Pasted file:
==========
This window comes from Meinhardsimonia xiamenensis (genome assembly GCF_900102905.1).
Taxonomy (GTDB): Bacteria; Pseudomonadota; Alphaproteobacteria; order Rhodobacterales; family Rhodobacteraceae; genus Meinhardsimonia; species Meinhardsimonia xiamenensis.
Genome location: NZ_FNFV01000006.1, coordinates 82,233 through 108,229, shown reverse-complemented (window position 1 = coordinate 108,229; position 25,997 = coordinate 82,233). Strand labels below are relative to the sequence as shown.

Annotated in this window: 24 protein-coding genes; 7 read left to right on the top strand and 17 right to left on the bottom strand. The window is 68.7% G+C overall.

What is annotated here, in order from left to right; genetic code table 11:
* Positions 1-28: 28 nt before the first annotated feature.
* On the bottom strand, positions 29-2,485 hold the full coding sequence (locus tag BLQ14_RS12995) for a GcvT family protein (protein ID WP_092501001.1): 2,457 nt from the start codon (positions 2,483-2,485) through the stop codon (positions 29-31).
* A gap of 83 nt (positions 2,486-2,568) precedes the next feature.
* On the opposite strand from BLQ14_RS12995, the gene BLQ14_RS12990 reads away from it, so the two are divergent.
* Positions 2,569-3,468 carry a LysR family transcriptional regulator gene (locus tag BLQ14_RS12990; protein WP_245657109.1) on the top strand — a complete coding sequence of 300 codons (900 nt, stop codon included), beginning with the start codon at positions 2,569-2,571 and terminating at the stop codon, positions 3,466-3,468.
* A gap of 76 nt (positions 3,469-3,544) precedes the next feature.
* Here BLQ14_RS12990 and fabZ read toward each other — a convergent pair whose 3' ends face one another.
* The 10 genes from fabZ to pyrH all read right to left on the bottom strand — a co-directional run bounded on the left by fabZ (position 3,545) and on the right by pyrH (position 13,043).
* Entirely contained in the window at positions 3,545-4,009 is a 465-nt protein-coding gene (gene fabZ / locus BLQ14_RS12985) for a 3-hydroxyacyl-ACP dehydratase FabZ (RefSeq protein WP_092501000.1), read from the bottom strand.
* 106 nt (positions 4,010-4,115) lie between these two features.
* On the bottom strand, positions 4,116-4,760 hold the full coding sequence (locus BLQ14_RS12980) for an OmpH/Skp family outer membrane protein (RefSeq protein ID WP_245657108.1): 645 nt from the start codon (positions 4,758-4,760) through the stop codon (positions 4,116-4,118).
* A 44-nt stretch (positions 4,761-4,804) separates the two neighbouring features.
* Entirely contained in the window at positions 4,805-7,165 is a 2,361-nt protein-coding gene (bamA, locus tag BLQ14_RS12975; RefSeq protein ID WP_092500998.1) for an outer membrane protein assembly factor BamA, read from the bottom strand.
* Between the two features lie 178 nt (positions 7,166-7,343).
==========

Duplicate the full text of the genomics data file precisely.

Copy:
This window comes from Meinhardsimonia xiamenensis (genome assembly GCF_900102905.1).
Taxonomy (GTDB): Bacteria; Pseudomonadota; Alphaproteobacteria; order Rhodobacterales; family Rhodobacteraceae; genus Meinhardsimonia; species Meinhardsimonia xiamenensis.
Genome location: NZ_FNFV01000006.1, coordinates 82,233 through 108,229, shown reverse-complemented (window position 1 = coordinate 108,229; position 25,997 = coordinate 82,233). Strand labels below are relative to the sequence as shown.

Annotated in this window: 24 protein-coding genes; 7 read left to right on the top strand and 17 right to left on the bottom strand. The window is 68.7% G+C overall.

What is annotated here, in order from left to right; genetic code table 11:
* Positions 1-28: 28 nt before the first annotated feature.
* On the bottom strand, positions 29-2,485 hold the full coding sequence (locus tag BLQ14_RS12995) for a GcvT family protein (protein ID WP_092501001.1): 2,457 nt from the start codon (positions 2,483-2,485) through the stop codon (positions 29-31).
* A gap of 83 nt (positions 2,486-2,568) precedes the next feature.
* On the opposite strand from BLQ14_RS12995, the gene BLQ14_RS12990 reads away from it, so the two are divergent.
* Positions 2,569-3,468 carry a LysR family transcriptional regulator gene (locus tag BLQ14_RS12990; protein WP_245657109.1) on the top strand — a complete coding sequence of 300 codons (900 nt, stop codon included), beginning with the start codon at positions 2,569-2,571 and terminating at the stop codon, positions 3,466-3,468.
* A gap of 76 nt (positions 3,469-3,544) precedes the next feature.
* Here BLQ14_RS12990 and fabZ read toward each other — a convergent pair whose 3' ends face one another.
* The 10 genes from fabZ to pyrH all read right to left on the bottom strand — a co-directional run bounded on the left by fabZ (position 3,545) and on the right by pyrH (position 13,043).
* Entirely contained in the window at positions 3,545-4,009 is a 465-nt protein-coding gene (gene fabZ / locus BLQ14_RS12985) for a 3-hydroxyacyl-ACP dehydratase FabZ (RefSeq protein WP_092501000.1), read from the bottom strand.
* 106 nt (positions 4,010-4,115) lie between these two features.
* On the bottom strand, positions 4,116-4,760 hold the full coding sequence (locus BLQ14_RS12980) for an OmpH/Skp family outer membrane protein (RefSeq protein ID WP_245657108.1): 645 nt from the start codon (positions 4,758-4,760) through the stop codon (positions 4,116-4,118).
* A 44-nt stretch (positions 4,761-4,804) separates the two neighbouring features.
* Entirely contained in the window at positions 4,805-7,165 is a 2,361-nt protein-coding gene (bamA, locus tag BLQ14_RS12975; RefSeq protein ID WP_092500998.1) for an outer membrane protein assembly factor BamA, read from the bottom strand.
* Between the two features lie 178 nt (positions 7,166-7,343).